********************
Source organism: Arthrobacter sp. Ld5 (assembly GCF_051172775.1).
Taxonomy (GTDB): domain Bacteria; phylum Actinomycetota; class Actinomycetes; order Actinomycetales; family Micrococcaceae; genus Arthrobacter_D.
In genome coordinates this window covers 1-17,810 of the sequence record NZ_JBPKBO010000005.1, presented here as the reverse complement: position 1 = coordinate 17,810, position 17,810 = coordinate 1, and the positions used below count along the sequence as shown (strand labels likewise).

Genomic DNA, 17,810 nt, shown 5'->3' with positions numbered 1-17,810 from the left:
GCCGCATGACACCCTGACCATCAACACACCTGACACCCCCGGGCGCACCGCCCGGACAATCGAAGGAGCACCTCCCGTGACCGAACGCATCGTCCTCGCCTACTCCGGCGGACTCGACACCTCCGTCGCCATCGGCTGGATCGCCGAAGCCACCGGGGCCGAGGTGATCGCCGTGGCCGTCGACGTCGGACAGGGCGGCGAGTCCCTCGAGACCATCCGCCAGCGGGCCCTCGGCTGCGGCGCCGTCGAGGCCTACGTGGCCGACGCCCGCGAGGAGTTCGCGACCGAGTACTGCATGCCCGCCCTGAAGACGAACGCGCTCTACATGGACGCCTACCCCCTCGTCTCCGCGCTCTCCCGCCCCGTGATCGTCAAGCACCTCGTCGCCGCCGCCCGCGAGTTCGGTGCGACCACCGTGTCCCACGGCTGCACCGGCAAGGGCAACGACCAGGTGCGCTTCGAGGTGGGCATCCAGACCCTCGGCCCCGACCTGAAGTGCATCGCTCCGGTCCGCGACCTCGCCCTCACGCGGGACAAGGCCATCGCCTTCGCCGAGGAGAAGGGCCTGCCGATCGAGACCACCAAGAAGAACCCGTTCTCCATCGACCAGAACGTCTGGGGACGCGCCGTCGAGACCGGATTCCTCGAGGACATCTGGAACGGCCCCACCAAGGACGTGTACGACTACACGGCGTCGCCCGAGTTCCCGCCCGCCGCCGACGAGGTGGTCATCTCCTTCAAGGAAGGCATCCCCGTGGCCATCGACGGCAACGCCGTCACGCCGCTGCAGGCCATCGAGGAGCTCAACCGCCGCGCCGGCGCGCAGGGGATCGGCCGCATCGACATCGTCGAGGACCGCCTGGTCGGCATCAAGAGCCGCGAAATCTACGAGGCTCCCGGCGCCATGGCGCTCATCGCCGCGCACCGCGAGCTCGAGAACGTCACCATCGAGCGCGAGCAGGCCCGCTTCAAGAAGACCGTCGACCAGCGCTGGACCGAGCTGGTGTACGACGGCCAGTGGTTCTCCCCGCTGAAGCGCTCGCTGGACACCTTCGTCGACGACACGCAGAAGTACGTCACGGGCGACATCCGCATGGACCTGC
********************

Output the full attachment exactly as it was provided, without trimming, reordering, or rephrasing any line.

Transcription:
Source organism: Arthrobacter sp. Ld5 (assembly GCF_051172775.1).
Taxonomy (GTDB): domain Bacteria; phylum Actinomycetota; class Actinomycetes; order Actinomycetales; family Micrococcaceae; genus Arthrobacter_D.
In genome coordinates this window covers 1-17,810 of the sequence record NZ_JBPKBO010000005.1, presented here as the reverse complement: position 1 = coordinate 17,810, position 17,810 = coordinate 1, and the positions used below count along the sequence as shown (strand labels likewise).

Genomic DNA, 17,810 nt, shown 5'->3' with positions numbered 1-17,810 from the left:
GCCGCATGACACCCTGACCATCAACACACCTGACACCCCCGGGCGCACCGCCCGGACAATCGAAGGAGCACCTCCCGTGACCGAACGCATCGTCCTCGCCTACTCCGGCGGACTCGACACCTCCGTCGCCATCGGCTGGATCGCCGAAGCCACCGGGGCCGAGGTGATCGCCGTGGCCGTCGACGTCGGACAGGGCGGCGAGTCCCTCGAGACCATCCGCCAGCGGGCCCTCGGCTGCGGCGCCGTCGAGGCCTACGTGGCCGACGCCCGCGAGGAGTTCGCGACCGAGTACTGCATGCCCGCCCTGAAGACGAACGCGCTCTACATGGACGCCTACCCCCTCGTCTCCGCGCTCTCCCGCCCCGTGATCGTCAAGCACCTCGTCGCCGCCGCCCGCGAGTTCGGTGCGACCACCGTGTCCCACGGCTGCACCGGCAAGGGCAACGACCAGGTGCGCTTCGAGGTGGGCATCCAGACCCTCGGCCCCGACCTGAAGTGCATCGCTCCGGTCCGCGACCTCGCCCTCACGCGGGACAAGGCCATCGCCTTCGCCGAGGAGAAGGGCCTGCCGATCGAGACCACCAAGAAGAACCCGTTCTCCATCGACCAGAACGTCTGGGGACGCGCCGTCGAGACCGGATTCCTCGAGGACATCTGGAACGGCCCCACCAAGGACGTGTACGACTACACGGCGTCGCCCGAGTTCCCGCCCGCCGCCGACGAGGTGGTCATCTCCTTCAAGGAAGGCATCCCCGTGGCCATCGACGGCAACGCCGTCACGCCGCTGCAGGCCATCGAGGAGCTCAACCGCCGCGCCGGCGCGCAGGGGATCGGCCGCATCGACATCGTCGAGGACCGCCTGGTCGGCATCAAGAGCCGCGAAATCTACGAGGCTCCCGGCGCCATGGCGCTCATCGCCGCGCACCGCGAGCTCGAGAACGTCACCATCGAGCGCGAGCAGGCCCGCTTCAAGAAGACCGTCGACCAGCGCTGGACCGAGCTGGTGTACGACGGCCAGTGGTTCTCCCCGCTGAAGCGCTCGCTGGACACCTTCGTCGACGACACGCAGAAGTACGTCACGGGCGACATCCGCATGGACCTGC